A Flower of the Salish Sea

Anemones are predatory sea animals named after land-based flowering plants of the buttercup family. They really do look like flowers! Some can move around, most remain anchored in one place, others float near the surface. Often, anemones line rocks, waving their stinging tentacles in search of passing prey. Many are solitary, but some form groups, like a garden in spring. The stubby rose anemone has carved out a life of being mostly buried in sand and gravel, often with only its short tentacles exposed, looking like a 4-inch wide red or pink pin cushion. Anemones often live in close association with small crabs, fish, or other animals to their mutual benefit, each helping the others is subtle ways.

When we describe something as an animal, we usually think of cats or bats, deer or mice, but anemones really are animals. Muscles and nerves, stomach and mouth, arms and a column for a body — they’re like other animals in many ways. But anemones also have a few things most animals don’t have, like stinging tentacles. The tentacles are armed with special cells that are defensive and also used to subdue prey. A tiny trigger hair, when brushed, sets off a harpoon that injects a lethal dose of toxin into the victim. Sometimes it’s another anemone and the battle can leave both injured. On a low tide, you can find these interesting animals, in gravelly sand, looking decidedly stressed they await incoming water to let it bloom again. Their stubby rose-colored arms are good descriptors, but there are also dozens of other anemones in the Salish Sea. Scientists have only recently discovered that the stubby rose lives here, too!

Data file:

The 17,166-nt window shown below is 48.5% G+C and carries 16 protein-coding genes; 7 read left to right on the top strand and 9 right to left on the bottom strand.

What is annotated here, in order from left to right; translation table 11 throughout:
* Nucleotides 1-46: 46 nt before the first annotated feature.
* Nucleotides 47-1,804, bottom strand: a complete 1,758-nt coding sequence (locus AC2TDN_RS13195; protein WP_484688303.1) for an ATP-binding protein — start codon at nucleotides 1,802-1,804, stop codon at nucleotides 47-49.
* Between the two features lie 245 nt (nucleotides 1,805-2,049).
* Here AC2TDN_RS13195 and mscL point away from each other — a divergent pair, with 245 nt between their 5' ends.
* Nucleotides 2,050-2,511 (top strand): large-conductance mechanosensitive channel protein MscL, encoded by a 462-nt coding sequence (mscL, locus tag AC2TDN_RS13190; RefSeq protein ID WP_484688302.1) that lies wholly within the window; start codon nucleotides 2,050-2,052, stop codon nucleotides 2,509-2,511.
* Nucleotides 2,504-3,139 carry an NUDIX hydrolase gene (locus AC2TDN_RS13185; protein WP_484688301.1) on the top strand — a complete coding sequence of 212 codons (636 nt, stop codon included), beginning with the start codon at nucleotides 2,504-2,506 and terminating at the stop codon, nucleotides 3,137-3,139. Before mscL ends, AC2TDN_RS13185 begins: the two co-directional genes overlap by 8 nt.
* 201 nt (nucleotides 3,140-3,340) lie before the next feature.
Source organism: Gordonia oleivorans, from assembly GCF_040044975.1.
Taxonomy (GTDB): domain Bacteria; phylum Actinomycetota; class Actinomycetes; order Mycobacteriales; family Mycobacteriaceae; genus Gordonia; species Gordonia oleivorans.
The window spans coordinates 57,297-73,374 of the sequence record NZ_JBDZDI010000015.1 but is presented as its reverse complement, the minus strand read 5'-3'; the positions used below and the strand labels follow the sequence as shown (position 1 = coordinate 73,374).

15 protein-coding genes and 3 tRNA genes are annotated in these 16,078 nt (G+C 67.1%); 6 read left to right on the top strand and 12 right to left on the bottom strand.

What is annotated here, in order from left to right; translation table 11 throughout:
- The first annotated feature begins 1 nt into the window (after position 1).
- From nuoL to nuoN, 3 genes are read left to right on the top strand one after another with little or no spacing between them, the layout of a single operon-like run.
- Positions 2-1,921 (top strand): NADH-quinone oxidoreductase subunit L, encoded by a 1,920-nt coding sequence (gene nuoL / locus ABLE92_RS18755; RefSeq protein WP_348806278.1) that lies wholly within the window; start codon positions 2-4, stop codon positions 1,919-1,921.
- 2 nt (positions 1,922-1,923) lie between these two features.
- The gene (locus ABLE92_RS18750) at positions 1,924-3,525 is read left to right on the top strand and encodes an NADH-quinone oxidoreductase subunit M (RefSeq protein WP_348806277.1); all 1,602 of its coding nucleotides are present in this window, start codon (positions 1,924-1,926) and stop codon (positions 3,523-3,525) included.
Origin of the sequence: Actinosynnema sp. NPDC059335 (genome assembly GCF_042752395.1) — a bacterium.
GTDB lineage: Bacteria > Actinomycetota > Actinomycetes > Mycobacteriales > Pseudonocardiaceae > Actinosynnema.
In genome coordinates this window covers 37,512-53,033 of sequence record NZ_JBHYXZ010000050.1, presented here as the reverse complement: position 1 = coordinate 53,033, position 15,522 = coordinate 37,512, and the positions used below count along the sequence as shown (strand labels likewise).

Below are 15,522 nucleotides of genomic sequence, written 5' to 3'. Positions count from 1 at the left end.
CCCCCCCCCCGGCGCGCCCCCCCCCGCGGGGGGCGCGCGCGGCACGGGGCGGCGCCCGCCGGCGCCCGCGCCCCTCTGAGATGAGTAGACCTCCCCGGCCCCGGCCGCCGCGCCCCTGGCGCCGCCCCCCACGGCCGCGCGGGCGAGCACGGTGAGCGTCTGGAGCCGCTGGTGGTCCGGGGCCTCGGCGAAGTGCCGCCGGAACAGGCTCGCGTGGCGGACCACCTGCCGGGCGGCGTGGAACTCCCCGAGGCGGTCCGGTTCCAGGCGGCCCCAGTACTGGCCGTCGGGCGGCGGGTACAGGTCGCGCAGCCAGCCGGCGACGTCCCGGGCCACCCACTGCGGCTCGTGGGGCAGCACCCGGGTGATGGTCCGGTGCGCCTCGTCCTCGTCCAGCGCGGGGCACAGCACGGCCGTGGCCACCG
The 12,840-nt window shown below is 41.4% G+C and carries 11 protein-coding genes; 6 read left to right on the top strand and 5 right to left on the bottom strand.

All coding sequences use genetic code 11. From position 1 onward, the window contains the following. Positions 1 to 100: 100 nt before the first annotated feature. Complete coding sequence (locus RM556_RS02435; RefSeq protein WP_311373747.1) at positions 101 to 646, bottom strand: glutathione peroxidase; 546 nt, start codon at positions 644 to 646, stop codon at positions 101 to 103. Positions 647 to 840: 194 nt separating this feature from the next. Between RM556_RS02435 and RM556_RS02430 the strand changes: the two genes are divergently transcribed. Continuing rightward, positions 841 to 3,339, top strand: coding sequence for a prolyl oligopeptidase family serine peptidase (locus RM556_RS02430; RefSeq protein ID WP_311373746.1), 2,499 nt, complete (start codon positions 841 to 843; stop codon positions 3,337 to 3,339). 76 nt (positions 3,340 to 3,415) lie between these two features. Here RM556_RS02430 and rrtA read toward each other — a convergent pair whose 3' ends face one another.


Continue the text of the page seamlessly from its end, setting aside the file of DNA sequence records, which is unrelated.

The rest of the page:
Artist’s View – Secrets of the Salish Sea is a monthly column by Port Townsend-based artist and sailor, Larry Eifert. It often appears in our print magazine, and some months (as is the case in October) it is only available in digital format here at 48north.com.